Saturday, November 15, 2014
Climate Round-up: This US/China Deal is A Big Thing!
This supercut of politicians using China as a boogeyman to chase away the specter of doing something about cutting GHG emissions is something to keep in mind as Republicans are spoiling for a fight against the recent US/China deal to cut emissions. One important thing to know about the deal, though, is that China has pledged a greater curtailment in their activities than we have. There may be some room to be skeptical of their ability to see it through, but coal is unsustainable for them, and the effects of pollution in China are readily apparent in the sightings of people wearing air quality masks on the street. The effects of the kind of air quality seen in congested areas of China are an obvious health hazard that nation has every reason to find concerning.
In other news, the Obama Administration is coming to the G20 in Brisbane with a pledge of $3 billion to assist developing nations with adapting to climate change and transitioning to renewable energy. There's a terrible inequality to the issue--the countries most responsible for carbon outputs aren't the ones who will experience the worst of it. This will be the most any developed nation has put in the kitty to help equalize things.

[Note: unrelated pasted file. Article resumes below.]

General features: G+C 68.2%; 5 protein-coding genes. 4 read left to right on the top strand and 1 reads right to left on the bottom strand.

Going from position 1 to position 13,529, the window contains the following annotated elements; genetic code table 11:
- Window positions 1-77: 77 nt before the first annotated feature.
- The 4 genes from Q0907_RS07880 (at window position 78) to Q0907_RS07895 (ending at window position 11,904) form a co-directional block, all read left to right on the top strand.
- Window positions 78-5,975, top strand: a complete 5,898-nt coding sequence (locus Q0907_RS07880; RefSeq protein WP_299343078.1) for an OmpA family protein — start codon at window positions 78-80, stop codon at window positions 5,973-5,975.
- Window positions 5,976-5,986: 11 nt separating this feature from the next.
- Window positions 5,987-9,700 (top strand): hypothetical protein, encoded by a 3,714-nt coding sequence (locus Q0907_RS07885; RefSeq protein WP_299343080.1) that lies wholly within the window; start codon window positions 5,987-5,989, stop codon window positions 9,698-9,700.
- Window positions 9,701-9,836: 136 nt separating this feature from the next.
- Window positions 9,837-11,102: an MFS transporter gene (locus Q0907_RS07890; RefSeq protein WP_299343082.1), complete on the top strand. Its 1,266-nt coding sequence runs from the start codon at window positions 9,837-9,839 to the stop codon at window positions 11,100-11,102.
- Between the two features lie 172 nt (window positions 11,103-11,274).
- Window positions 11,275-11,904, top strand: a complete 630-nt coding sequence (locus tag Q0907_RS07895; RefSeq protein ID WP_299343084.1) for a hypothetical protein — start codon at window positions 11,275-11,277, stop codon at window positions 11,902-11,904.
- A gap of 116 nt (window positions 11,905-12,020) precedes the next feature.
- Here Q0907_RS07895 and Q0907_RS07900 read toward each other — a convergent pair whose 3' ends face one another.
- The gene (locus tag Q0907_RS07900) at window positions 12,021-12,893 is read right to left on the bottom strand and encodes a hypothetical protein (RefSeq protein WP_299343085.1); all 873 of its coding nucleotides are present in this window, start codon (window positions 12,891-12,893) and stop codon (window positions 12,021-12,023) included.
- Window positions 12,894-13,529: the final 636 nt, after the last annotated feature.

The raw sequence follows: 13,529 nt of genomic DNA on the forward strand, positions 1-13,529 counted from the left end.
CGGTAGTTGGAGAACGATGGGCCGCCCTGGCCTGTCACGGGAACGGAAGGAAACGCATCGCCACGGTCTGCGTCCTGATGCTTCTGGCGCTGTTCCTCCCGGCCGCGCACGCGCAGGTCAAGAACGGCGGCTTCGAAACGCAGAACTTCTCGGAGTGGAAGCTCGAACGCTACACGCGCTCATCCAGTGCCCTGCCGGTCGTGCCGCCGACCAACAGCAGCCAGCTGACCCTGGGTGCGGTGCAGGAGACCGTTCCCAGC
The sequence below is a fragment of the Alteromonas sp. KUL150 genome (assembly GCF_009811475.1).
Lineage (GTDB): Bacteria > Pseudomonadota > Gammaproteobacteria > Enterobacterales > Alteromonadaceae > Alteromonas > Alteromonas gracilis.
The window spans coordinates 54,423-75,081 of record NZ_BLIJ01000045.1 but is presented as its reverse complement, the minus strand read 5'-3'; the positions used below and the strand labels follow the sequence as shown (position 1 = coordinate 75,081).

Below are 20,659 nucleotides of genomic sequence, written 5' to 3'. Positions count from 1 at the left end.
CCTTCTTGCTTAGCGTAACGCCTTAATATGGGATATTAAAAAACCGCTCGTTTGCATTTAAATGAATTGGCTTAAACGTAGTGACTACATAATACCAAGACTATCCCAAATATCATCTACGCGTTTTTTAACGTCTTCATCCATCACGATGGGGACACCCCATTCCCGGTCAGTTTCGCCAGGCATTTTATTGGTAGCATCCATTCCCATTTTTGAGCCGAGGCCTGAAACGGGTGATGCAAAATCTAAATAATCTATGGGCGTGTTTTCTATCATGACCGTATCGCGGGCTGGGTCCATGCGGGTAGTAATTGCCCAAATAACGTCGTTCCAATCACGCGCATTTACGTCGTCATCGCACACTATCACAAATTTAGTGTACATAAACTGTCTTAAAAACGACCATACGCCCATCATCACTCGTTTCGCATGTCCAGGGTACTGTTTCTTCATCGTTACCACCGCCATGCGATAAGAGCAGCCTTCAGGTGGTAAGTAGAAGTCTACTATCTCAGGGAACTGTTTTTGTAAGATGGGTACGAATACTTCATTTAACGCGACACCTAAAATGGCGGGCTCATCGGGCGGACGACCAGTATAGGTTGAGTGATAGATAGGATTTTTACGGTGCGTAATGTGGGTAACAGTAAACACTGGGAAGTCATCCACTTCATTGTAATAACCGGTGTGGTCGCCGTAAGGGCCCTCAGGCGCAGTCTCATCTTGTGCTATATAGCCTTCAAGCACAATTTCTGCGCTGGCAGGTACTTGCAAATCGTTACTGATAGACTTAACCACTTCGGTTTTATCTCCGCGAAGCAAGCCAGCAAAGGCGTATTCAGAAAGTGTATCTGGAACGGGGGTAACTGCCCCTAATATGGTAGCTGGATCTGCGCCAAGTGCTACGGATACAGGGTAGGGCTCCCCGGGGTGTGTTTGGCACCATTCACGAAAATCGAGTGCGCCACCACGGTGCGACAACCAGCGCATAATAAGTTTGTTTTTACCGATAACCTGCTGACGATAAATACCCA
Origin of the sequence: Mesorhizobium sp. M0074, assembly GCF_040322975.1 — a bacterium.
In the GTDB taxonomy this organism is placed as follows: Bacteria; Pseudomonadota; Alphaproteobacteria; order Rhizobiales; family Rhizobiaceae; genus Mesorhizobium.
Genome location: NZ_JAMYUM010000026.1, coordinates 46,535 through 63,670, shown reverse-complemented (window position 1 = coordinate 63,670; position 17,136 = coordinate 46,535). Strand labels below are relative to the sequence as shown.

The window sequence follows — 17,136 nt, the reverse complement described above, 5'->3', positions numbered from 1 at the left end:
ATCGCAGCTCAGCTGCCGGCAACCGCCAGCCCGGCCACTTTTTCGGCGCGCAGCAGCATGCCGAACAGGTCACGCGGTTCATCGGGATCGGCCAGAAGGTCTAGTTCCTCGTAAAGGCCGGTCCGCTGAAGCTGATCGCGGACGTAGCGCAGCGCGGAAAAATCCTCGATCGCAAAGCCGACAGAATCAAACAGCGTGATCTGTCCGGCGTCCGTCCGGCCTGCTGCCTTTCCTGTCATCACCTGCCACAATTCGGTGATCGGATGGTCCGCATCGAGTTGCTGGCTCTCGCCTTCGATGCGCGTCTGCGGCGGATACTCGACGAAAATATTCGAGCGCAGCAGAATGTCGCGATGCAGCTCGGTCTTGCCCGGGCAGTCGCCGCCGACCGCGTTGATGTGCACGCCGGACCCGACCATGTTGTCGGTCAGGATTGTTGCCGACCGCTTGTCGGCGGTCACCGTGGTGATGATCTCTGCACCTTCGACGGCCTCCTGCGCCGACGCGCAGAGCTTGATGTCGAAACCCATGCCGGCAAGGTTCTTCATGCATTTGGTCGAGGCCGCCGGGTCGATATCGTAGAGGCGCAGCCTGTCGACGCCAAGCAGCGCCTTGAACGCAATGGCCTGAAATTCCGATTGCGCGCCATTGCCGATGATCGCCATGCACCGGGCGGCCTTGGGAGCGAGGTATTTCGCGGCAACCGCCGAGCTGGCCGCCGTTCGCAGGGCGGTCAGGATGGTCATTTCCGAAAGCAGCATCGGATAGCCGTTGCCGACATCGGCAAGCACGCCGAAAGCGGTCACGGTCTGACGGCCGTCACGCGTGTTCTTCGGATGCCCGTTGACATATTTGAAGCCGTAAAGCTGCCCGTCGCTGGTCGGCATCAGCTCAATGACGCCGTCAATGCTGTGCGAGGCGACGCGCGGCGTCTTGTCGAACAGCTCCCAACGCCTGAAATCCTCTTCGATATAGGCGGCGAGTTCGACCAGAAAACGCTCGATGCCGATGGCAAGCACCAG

As Congress continues to discuss the approval of the Keystone XL pipeline (the House has already voted to authorize it, the current whip count looks like it might fall short in the Senate), here's a useful backgrounder on what the pipeline is and the arguments for and against. It is true that most Americans kinda-sorta support it, but here's one neat thing--
Public support is dropping for fracking. I'm kind of very anti "shit where one eats", so I look at people being utter NIMBY's over fracking as a terrifically sensible thing. It's good to know that spoiled groundwater and the possibility of earthquakes and sinkholes are enough to make people have second thoughts. So maybe showing people what happens when a dilbit pipeline goes pear-shaped can be useful for people who want to know whether this thing could be very bad for the groundwater in just the area it is very needed.
On the tech horizon, solar cells are getting mighty flexible and car companies are trying to get mileage out of frankenfuels.
I'll probably actually even have more for a Climate Sunday post. We will see.